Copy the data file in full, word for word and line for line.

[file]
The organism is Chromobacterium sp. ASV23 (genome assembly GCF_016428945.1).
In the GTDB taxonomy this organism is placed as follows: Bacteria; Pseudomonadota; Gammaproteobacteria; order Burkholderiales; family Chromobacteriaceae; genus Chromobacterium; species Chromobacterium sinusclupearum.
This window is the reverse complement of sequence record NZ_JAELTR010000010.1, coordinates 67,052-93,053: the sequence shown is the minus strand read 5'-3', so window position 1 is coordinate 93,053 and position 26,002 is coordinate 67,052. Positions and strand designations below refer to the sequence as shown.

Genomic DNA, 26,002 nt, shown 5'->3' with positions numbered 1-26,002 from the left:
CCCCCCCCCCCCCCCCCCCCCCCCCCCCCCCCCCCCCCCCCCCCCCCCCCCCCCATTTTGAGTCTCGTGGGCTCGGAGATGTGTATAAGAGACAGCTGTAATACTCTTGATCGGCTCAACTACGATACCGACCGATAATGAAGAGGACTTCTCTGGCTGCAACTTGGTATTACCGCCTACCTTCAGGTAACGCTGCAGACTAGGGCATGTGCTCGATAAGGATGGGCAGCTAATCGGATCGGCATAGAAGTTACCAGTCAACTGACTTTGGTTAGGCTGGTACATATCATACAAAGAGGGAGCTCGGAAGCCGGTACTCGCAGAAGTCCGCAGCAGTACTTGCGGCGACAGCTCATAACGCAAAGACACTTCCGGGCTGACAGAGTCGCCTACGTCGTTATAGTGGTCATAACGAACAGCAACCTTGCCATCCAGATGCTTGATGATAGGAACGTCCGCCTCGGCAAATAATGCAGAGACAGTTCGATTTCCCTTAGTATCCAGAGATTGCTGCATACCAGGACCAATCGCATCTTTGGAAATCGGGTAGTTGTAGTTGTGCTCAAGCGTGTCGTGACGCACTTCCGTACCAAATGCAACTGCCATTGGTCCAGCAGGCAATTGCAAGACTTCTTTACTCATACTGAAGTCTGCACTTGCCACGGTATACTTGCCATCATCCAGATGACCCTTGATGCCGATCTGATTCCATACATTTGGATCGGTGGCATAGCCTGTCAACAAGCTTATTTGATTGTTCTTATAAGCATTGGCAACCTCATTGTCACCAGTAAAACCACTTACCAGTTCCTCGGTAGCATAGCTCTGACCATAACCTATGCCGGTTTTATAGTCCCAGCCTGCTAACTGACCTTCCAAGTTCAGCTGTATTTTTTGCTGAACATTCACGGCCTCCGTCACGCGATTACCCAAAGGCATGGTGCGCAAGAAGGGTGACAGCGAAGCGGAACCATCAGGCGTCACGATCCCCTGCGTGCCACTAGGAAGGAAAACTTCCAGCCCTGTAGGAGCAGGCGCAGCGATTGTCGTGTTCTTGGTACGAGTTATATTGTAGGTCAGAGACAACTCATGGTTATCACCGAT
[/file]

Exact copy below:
The organism is Chromobacterium sp. ASV23 (genome assembly GCF_016428945.1).
In the GTDB taxonomy this organism is placed as follows: Bacteria; Pseudomonadota; Gammaproteobacteria; order Burkholderiales; family Chromobacteriaceae; genus Chromobacterium; species Chromobacterium sinusclupearum.
This window is the reverse complement of sequence record NZ_JAELTR010000010.1, coordinates 67,052-93,053: the sequence shown is the minus strand read 5'-3', so window position 1 is coordinate 93,053 and position 26,002 is coordinate 67,052. Positions and strand designations below refer to the sequence as shown.

Genomic DNA, 26,002 nt, shown 5'->3' with positions numbered 1-26,002 from the left:
CCCCCCCCCCCCCCCCCCCCCCCCCCCCCCCCCCCCCCCCCCCCCCCCCCCCCCATTTTGAGTCTCGTGGGCTCGGAGATGTGTATAAGAGACAGCTGTAATACTCTTGATCGGCTCAACTACGATACCGACCGATAATGAAGAGGACTTCTCTGGCTGCAACTTGGTATTACCGCCTACCTTCAGGTAACGCTGCAGACTAGGGCATGTGCTCGATAAGGATGGGCAGCTAATCGGATCGGCATAGAAGTTACCAGTCAACTGACTTTGGTTAGGCTGGTACATATCATACAAAGAGGGAGCTCGGAAGCCGGTACTCGCAGAAGTCCGCAGCAGTACTTGCGGCGACAGCTCATAACGCAAAGACACTTCCGGGCTGACAGAGTCGCCTACGTCGTTATAGTGGTCATAACGAACAGCAACCTTGCCATCCAGATGCTTGATGATAGGAACGTCCGCCTCGGCAAATAATGCAGAGACAGTTCGATTTCCCTTAGTATCCAGAGATTGCTGCATACCAGGACCAATCGCATCTTTGGAAATCGGGTAGTTGTAGTTGTGCTCAAGCGTGTCGTGACGCACTTCCGTACCAAATGCAACTGCCATTGGTCCAGCAGGCAATTGCAAGACTTCTTTACTCATACTGAAGTCTGCACTTGCCACGGTATACTTGCCATCATCCAGATGACCCTTGATGCCGATCTGATTCCATACATTTGGATCGGTGGCATAGCCTGTCAACAAGCTTATTTGATTGTTCTTATAAGCATTGGCAACCTCATTGTCACCAGTAAAACCACTTACCAGTTCCTCGGTAGCATAGCTCTGACCATAACCTATGCCGGTTTTATAGTCCCAGCCTGCTAACTGACCTTCCAAGTTCAGCTGTATTTTTTGCTGAACATTCACGGCCTCCGTCACGCGATTACCCAAAGGCATGGTGCGCAAGAAGGGTGACAGCGAAGCGGAACCATCAGGCGTCACGATCCCCTGCGTGCCACTAGGAAGGAAAACTTCCAGCCCTGTAGGAGCAGGCGCAGCGATTGTCGTGTTCTTGGTACGAGTTATATTGTAGGTCAGAGACAACTCATGGTTATCACCGAT